The Lone Sailor
I must go down to the seas again, for the call of the running tide
Is a wild call and a clear call that may not be denied;
And all I ask is a windy day, with the white clouds flying,
And the flung spray and the blown spume, and the seagulls crying.
What do an old block of ice, a statue by the sea, and a home with a lighthouse and tugboat—on a hilltop far from any shore—have to do with one another? Well, it’s like this…
Italian immigrant John DeGrand arrived in America as a five-year old named Generoso DiGrazio in about 1900; he became a naturalized citizen in 1941. He married Josephine Martino in October, 1926 and they had three children. DeGrand was driven to make his fortune in the Land of Opportunity, but he couldn’t read or write, and he barely spoke any English. And furthermore, when it was necessary he signed his name with an “X” or a scribble. But DeGrand’s drive to succeed was a strong one, and by 1928 he had settled in West Haven and started his own business selling ice, coal, oil and vegetables from a horse-drawn wagon. In early photos, we see him as a young man with serious eyes and a determined set to his chin.
One snowy day, John DeGrand was making his rounds with his horse and wagon, when he came across an automobile and driver who were stuck in a snowbank. With the help of his horse, DeGrand freed the automobile from the snow. The driver identified himself as representing the Southern New England Telephone Company, and handed DeGrand his business card; “Stop by my office when you have a chance,” he said. Suddenly, John DeGrand found himself providing moving services for his new friend’s business, storing and shipping telephone company material. And as the years passed, the two businesses would grow and flourish together.
John DeGrand’s son Nicholas DeGrand was born in 1933, the third of three children. At his birth, the doctor exclaimed, “Oh, what a big boy!” And so it was that Nicholas’s nickname during his growing years was Big Boy. By this time, the family had settled near the intersection of Forest Road and the Boston Post Road in Allingtown, in a Sears Roebuck house built by the hands of John DeGrand. Out behind the house was a garage that housed their four horses: for John DeGrand, this was the preferred mode of transportation, and he never held a driver’s license.
Nicholas attended Forest School and then West Haven High School. Upon his graduation, he enlisted in the U.S. Navy and changed his name to Martin Nicholas DeGrand, because he liked the name. His time in the service was spent in Groton, Connecticut and Iceland during the Korean Conflict and the Cold War; he served from 1951-1956.
Upon completion of his years of service to the Navy, Marty DeGrand returned to the family business, driving trucks for his father; within a couple of years, he had assumed full control of the family business. In keeping with his father’s tradition, Marty DeGrand was one of those quiet helpers who keep a community moving along. Stories are still told of people whom Marty pulled out of snow and mud, or the time when West Haven Green’s Christmas Tree died and he sent a truck and flatbed trailer to Vermont to bring back a giant Christmas tree–at no cost to the city—but only on condition of anonymity.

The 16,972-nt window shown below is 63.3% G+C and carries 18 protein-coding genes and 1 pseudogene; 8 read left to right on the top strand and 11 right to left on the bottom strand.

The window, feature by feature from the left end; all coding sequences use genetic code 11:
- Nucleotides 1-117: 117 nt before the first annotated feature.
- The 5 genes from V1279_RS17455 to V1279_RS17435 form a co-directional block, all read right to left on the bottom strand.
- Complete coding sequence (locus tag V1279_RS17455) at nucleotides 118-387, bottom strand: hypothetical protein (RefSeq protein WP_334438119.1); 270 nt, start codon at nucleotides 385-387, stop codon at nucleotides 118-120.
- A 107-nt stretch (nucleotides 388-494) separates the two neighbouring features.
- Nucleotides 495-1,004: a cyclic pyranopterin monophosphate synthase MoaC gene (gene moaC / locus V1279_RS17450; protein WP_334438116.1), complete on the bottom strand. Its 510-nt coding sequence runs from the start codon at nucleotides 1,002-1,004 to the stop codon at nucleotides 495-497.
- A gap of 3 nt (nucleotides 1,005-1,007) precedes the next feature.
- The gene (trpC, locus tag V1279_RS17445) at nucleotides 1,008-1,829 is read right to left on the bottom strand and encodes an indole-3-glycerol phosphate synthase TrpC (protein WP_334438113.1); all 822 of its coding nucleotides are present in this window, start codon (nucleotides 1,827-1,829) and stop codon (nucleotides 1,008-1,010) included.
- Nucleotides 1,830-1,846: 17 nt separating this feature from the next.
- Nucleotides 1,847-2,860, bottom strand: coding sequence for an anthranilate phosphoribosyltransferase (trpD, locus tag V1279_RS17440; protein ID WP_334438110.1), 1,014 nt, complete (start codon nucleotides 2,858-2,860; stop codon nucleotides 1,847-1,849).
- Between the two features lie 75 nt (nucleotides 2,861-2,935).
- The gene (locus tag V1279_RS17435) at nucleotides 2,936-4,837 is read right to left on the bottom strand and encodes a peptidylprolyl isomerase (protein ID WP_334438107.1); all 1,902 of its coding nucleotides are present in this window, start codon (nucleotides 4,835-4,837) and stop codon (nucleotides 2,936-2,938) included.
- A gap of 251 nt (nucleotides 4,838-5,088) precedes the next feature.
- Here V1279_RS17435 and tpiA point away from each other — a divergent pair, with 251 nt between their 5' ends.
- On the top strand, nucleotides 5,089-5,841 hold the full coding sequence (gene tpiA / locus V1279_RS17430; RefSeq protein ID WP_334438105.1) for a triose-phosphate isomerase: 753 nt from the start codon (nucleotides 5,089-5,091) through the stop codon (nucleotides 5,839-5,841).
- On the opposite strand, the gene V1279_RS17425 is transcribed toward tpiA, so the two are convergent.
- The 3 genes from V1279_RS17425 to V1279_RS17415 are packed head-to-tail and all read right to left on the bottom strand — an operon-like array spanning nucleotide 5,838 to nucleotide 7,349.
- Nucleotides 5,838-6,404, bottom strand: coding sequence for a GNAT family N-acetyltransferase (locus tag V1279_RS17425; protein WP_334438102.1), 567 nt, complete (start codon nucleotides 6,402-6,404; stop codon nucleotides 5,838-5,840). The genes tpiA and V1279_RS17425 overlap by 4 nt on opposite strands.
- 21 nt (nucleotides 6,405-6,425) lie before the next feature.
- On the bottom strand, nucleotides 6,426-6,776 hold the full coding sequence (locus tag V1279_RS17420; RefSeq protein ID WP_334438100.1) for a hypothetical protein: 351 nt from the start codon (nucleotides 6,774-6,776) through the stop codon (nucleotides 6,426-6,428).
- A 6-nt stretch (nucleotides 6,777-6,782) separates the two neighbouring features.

By now, the latest DeGrand generation lived near the top of Benham Hill, close to the family business, and close to Benham Hill Firehouse, where Marty served as a volunteer fireman. As his son Tom recalls, the family would be seated around the table at dinner, and Marty would hear the sirens of a fire truck coming up the hill past the house. “He was a fast runner—he’d jump up from the dinner table, sprint out the front door, and jump onto the truck as it went by!” And off to the fire he would go.
Ever the sailor, Marty DeGrand decided that he wanted to place a lighthouse on his property, and nobody could persuade him otherwise. Besides, it was his wife’s wish to be able to see the water from their home, and this was not possible. Marty hired a crane to come to the house and was hoisted up in the air until he could see the water; and that was how he determined the proper height for the structure. Thus, a lighthouse was erected, and along with it a tugboat alongside. Although the lighthouse still stands, the tugboat was recently removed by the current owner.
Another one of Marty DeGrand’s inspirations was also a result of his time in the Navy and his love of the sea: He decided to purchase a statue known as “The Lone Sailor,” and donate it to the city at a site in Old Grove Park. That statue was placed there to much fanfare in 2000.
Marty DeGrand passed away a few years later, but he is warmly remembered by those of whom he knew, and those of the community to whom he gave so freely of his time and talents.
Our thanks to Tom DeGrand and Arlene DeGrand Painter, for their assistance with the preparation of this story.